Trans Pyrenea August 2018 (HRP/GR10/GR11)

*Disclaimer: This article is not a description on how you should hike the HRP, it is just a personal reflection of the hike I did.*

I just completed a hike from the Atlantic Ocean to the Mediterranean Sea crossing the Pyrenees, a hike I wanted to do for a long time and finally could be realised. I mainly used one of the HRP (Haute Route Pyrenea) routes which are running between the GR10 on the French side and the GR11 on Spanish territory. The HRP is kind of more direct line which runs mostly over higher grounds than the two GRs. However the HRP is not a fixed, marked route, there are infact many options you can choose from and different guidebooks describe different HRP versions. One thing I loved about this hike! You look at the map, make sure that the weather will be ok for the route that looks appealing to you and than you go for it. The HRP routes are not marked as such, sometimes it uses existing trails, sometimes there are no trails but what I found is that there are a good amount of cairns to follow even this makes not always sense. The guidebook (Cicerone) speaks of somewhat like 45 days for the full crossing without off days. I kind of squeezed the trip in between two working appointments, so I hiked it in 20 days without rest days. This is a pace that most people would not enjoy and it took me around 12 hours (some days more) of hiking and a fair bit of running each day to make it in that frame which did not leave me any time for sidetrips. I am not a big peakbagger anyway, but there is a lot to explore out there, so plan in some extra days if you can. However I was focused on the crossing from Ocean to Sea primarily and liked the rhythm of having to hike all day every day to achieve that. There was not a single day on the whole crossing which I did not like, this is some splendid terrain, I tell you. But the views and scenery are hard to earn in long steep climbs and downs, be prepared and go as light as you can! Most people carry way too much and heavy stuff up and down these passes.

I really really enjoyed this route, the theme of it crossing from Ocean to Seathrough a very beautiful mountain range, no permits, not a lot of restrictions, reasonable amount of people, resupply options, the cultural aspects, no mosquitos, first class campsites, there was really no downer for me on this hike. I can recommend it to anyone who is seeking for a challenging hike and if you are not sure about the HRP, do a section hike or one of the GRs. They are great!  Need to go back!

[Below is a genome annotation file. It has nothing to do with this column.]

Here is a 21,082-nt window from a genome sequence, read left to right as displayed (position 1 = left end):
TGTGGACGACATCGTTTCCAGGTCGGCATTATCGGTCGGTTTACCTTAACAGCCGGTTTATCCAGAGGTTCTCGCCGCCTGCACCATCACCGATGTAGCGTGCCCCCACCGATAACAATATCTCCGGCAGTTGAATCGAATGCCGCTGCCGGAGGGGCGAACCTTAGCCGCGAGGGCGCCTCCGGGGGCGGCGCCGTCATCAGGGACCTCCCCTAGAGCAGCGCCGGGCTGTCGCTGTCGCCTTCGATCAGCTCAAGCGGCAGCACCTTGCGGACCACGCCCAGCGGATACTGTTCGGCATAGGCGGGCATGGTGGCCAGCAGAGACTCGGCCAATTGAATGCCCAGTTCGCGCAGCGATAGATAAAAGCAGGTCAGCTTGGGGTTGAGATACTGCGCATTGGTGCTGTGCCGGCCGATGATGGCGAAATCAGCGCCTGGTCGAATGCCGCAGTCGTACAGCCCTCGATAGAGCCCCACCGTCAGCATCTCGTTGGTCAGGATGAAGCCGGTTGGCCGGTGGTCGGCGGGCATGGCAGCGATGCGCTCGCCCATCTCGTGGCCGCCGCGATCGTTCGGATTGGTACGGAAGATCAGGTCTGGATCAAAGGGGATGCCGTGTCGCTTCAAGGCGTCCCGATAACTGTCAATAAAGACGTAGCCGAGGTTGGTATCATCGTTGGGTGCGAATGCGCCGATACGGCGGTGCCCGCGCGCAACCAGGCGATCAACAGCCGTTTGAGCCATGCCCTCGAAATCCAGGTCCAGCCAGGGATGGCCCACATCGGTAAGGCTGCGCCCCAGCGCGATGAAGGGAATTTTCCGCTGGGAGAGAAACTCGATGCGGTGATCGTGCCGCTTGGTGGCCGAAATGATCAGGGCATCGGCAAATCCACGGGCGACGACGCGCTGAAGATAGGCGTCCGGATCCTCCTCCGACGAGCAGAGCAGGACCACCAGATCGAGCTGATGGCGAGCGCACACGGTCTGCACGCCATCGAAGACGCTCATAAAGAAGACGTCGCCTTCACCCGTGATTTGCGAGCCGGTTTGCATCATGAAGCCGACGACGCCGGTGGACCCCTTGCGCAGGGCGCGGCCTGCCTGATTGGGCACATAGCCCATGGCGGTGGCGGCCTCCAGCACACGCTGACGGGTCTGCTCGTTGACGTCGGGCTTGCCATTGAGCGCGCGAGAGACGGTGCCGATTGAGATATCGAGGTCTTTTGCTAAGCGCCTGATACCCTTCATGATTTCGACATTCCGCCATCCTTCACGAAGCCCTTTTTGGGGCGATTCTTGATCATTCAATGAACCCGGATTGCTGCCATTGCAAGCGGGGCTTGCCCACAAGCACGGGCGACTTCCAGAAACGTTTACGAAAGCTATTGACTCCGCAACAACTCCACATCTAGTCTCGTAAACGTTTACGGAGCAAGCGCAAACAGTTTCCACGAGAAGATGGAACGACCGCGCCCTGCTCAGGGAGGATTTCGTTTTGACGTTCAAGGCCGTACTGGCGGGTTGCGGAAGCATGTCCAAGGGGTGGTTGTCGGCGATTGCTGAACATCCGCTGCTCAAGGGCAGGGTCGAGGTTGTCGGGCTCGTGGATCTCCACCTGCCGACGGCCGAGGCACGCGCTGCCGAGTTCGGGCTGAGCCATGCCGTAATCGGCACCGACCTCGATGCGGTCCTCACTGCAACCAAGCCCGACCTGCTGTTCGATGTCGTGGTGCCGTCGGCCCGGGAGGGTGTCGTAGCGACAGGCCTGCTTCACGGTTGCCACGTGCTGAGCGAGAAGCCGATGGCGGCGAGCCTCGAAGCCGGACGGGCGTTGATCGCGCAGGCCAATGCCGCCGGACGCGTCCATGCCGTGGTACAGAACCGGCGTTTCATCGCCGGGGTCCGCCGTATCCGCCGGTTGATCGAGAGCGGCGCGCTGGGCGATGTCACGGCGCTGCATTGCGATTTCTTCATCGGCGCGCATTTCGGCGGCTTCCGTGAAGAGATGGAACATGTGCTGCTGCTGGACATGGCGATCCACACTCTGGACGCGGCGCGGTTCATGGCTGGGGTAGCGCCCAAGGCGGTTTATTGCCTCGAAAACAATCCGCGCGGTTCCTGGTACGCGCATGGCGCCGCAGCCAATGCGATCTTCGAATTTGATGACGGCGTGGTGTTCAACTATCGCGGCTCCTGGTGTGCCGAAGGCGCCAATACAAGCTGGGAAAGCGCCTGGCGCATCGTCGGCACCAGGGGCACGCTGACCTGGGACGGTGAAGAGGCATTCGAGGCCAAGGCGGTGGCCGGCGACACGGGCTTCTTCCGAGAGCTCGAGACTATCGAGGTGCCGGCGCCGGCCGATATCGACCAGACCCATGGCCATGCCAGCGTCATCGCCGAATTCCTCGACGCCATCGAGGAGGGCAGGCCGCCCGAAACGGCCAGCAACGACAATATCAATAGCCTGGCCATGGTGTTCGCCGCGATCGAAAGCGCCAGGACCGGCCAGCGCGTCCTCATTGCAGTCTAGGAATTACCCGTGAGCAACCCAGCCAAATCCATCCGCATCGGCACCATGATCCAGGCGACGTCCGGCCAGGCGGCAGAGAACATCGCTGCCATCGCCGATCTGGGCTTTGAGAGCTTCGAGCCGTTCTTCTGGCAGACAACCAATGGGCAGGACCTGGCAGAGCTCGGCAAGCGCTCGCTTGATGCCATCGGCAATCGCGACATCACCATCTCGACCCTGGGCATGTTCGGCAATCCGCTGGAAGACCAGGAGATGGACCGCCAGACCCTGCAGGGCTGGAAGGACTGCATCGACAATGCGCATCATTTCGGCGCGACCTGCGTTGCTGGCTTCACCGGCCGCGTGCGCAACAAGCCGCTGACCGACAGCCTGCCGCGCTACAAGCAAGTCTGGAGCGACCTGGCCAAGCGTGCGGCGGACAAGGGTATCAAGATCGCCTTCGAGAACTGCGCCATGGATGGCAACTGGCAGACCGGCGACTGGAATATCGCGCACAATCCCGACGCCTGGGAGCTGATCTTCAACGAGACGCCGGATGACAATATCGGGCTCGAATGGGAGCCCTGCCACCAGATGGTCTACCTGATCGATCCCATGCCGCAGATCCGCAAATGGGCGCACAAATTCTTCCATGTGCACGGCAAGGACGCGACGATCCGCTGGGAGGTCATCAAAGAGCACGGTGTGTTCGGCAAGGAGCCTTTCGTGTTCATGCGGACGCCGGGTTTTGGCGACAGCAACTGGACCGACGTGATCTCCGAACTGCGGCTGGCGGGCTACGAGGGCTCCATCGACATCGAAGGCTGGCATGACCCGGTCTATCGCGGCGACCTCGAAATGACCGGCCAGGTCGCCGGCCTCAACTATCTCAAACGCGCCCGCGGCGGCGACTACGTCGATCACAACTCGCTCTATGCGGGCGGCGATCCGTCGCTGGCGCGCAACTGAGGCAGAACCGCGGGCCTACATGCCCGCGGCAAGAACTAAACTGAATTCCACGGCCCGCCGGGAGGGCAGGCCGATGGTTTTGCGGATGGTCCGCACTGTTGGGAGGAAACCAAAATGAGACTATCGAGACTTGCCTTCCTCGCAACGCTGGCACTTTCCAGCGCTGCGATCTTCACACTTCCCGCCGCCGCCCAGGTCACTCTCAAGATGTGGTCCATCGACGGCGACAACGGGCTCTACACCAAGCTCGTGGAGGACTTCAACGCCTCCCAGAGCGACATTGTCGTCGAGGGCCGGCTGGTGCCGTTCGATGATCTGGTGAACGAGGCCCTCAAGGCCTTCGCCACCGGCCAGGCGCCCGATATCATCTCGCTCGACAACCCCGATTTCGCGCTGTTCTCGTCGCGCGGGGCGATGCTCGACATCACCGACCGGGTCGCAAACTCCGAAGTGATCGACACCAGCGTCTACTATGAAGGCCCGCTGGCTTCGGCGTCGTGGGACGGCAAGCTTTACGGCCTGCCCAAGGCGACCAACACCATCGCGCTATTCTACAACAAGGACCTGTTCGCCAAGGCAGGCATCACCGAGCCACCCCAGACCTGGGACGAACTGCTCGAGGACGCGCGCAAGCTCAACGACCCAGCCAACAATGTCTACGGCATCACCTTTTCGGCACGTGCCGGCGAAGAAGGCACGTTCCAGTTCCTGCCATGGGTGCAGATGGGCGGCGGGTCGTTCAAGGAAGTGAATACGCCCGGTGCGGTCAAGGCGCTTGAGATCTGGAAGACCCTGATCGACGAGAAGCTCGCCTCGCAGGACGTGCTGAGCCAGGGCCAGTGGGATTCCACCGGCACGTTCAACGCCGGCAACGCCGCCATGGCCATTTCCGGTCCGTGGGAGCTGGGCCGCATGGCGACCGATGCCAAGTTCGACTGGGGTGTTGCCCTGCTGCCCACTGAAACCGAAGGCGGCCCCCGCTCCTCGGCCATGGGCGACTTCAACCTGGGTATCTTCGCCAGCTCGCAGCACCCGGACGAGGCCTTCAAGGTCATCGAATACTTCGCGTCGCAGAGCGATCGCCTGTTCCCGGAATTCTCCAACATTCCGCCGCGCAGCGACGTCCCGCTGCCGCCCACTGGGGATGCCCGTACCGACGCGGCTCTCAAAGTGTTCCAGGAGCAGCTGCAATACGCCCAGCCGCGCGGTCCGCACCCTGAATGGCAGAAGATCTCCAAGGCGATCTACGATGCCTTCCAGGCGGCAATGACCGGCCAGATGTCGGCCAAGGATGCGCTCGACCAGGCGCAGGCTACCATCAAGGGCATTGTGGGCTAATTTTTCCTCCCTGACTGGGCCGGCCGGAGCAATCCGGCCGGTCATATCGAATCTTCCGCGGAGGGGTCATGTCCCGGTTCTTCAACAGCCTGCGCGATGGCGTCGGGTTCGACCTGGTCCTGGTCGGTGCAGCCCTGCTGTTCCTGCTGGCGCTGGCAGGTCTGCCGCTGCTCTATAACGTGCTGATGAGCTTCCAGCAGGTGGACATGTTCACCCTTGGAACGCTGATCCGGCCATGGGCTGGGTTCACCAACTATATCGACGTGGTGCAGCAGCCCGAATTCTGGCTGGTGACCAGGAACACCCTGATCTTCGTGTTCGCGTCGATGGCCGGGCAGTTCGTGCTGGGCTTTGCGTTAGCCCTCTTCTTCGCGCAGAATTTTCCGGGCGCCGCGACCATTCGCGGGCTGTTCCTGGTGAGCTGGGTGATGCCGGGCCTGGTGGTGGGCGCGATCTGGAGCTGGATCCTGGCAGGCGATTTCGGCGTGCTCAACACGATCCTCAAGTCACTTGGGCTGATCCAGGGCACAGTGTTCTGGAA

Stats
The HRP is somewhere between 800 to 850 kilometers in length and climbs about 50.000 meters in ascent. I averaged about 42 kilometes a day with about 2500m of climbing over 20 days without restdays. My shortest day was 30 km, my longest about 65 km. I slept about 13 nights under my tarp, 2 under the stars and the rest indoors.

Terrain
Living and training in the Austrian Alps the HRP did not hold any surprises when it comes to terrain, overall speaking the HRP has some very technical and steep in both uphill and downhill parts. You have loose fields of scree, large and long boulderfields and occasional snow to traverse. I walked W to E which is the direction also the Cicerone guide is written and the direction I would recommend for various reasons. First the Basque Country is somewhat like rolling hills which are not technical, the other direction is harder I would say to beginn with. The sun. Starting W you are facing the morning sun which is nicer than to stare all day long into the evening sun which happends if you  start E and go W.

Water
Water is everywhere, so are sheep, cows, horses, goats and other animals. Therefore it is absolutely necessary to have some kind of water treatment. Speaking of animals, there are also herding dogs, which might bark at you. I never felt harmed by one. Stand your ground and talk calmly to them. Sheep herders are normally never far away from the dogs. I used the Katadyn BeFree and the fact that I did not get sick shows that it works. However the Hydrapak bottle started leaking but I could fix that via ducttape. I did not carry  any chemical treatment. I never carried more than 1 liter of water.

Resupply
Fairly easy I would say, I did the route without a stove, so I mostly ate bread, tortillas, cheese, crackers, chips, gummis, fresh fruit & vegetables, nuts and all kinds and forms of chocolate. Every now and then I visited a refuge for a beer, coffee & omlette. Going my pace I never carried more than 2.5 days of food.I did not send any boxes. Prices in refuges: Cheese Sandwich €4, Beer €3, Omlette €7, Snickers €2;
The towns along the HRP mostly have small markets where you can get the resupply. All I carried as „kitchen“ is one mini plastic fork.
I always charged my electronic devices while having a meal somewhere. Some refugios have outlets some do not.

Navigation
I did the whole route with the Gaia Pro App on my iphone 5. The pro version allows you to save the offline IGN Maps of Spain and France + I added the gpx tracks of the GR10/11 and several HRP routes in addtion. Worked perfect. Fog, Rain, Forest..never a problem. I also had the HRP pocket guide (google it, thanks Paul for putting it together) on the phone which I sometimes read but never really used for navigation. The GR trails are very well marked by a white and red stripe painted to rocks or trees.

Gear

Palante Simple Pack, Cumulus Quilt 150, TAR Neo Air R, SMD Gatewood Cape Tarp, Patagonia Nano Puff Jacket, La Sportiva Hail Rainjacket, Montane Windpants, Merino Gloves, Fleece Hat, BeFree Waterfilter;

Anything else? Feel free to ask me Qs in the comments!

Pictures
All pictures can be found ->here<-
My camera broke on day one so I had only my smartphone to take pictures.

 

 

 

 

 

 


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